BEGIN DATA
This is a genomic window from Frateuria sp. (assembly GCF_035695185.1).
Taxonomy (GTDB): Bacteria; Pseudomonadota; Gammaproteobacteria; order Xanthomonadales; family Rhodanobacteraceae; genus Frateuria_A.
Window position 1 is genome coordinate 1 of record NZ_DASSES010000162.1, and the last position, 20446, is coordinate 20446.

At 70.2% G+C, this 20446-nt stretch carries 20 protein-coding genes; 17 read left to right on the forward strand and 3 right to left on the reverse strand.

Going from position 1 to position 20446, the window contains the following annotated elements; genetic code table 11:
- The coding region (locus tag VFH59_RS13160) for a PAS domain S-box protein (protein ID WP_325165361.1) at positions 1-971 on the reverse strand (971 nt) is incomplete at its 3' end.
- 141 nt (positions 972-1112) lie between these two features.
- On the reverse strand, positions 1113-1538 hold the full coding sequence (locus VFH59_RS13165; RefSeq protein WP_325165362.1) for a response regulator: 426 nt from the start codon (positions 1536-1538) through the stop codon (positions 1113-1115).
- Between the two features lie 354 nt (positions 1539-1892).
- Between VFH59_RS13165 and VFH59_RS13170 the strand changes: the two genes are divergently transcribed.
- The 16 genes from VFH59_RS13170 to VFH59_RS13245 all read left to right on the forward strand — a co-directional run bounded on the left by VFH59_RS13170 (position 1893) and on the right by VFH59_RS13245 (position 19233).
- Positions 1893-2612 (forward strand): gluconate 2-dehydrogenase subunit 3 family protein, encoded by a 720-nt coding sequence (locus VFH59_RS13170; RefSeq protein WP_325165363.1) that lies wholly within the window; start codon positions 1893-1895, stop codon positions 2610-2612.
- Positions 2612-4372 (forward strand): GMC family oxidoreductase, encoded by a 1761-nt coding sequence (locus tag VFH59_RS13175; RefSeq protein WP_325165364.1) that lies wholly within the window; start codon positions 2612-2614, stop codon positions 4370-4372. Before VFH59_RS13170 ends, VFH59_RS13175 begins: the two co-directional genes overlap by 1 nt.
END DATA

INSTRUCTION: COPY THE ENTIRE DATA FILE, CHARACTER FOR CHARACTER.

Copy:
This is a genomic window from Frateuria sp. (assembly GCF_035695185.1).
Taxonomy (GTDB): Bacteria; Pseudomonadota; Gammaproteobacteria; order Xanthomonadales; family Rhodanobacteraceae; genus Frateuria_A.
Window position 1 is genome coordinate 1 of record NZ_DASSES010000162.1, and the last position, 20446, is coordinate 20446.

At 70.2% G+C, this 20446-nt stretch carries 20 protein-coding genes; 17 read left to right on the forward strand and 3 right to left on the reverse strand.

Going from position 1 to position 20446, the window contains the following annotated elements; genetic code table 11:
- The coding region (locus tag VFH59_RS13160) for a PAS domain S-box protein (protein ID WP_325165361.1) at positions 1-971 on the reverse strand (971 nt) is incomplete at its 3' end.
- 141 nt (positions 972-1112) lie between these two features.
- On the reverse strand, positions 1113-1538 hold the full coding sequence (locus VFH59_RS13165; RefSeq protein WP_325165362.1) for a response regulator: 426 nt from the start codon (positions 1536-1538) through the stop codon (positions 1113-1115).
- Between the two features lie 354 nt (positions 1539-1892).
- Between VFH59_RS13165 and VFH59_RS13170 the strand changes: the two genes are divergently transcribed.
- The 16 genes from VFH59_RS13170 to VFH59_RS13245 all read left to right on the forward strand — a co-directional run bounded on the left by VFH59_RS13170 (position 1893) and on the right by VFH59_RS13245 (position 19233).
- Positions 1893-2612 (forward strand): gluconate 2-dehydrogenase subunit 3 family protein, encoded by a 720-nt coding sequence (locus VFH59_RS13170; RefSeq protein WP_325165363.1) that lies wholly within the window; start codon positions 1893-1895, stop codon positions 2610-2612.
- Positions 2612-4372 (forward strand): GMC family oxidoreductase, encoded by a 1761-nt coding sequence (locus tag VFH59_RS13175; RefSeq protein WP_325165364.1) that lies wholly within the window; start codon positions 2612-2614, stop codon positions 4370-4372. Before VFH59_RS13170 ends, VFH59_RS13175 begins: the two co-directional genes overlap by 1 nt.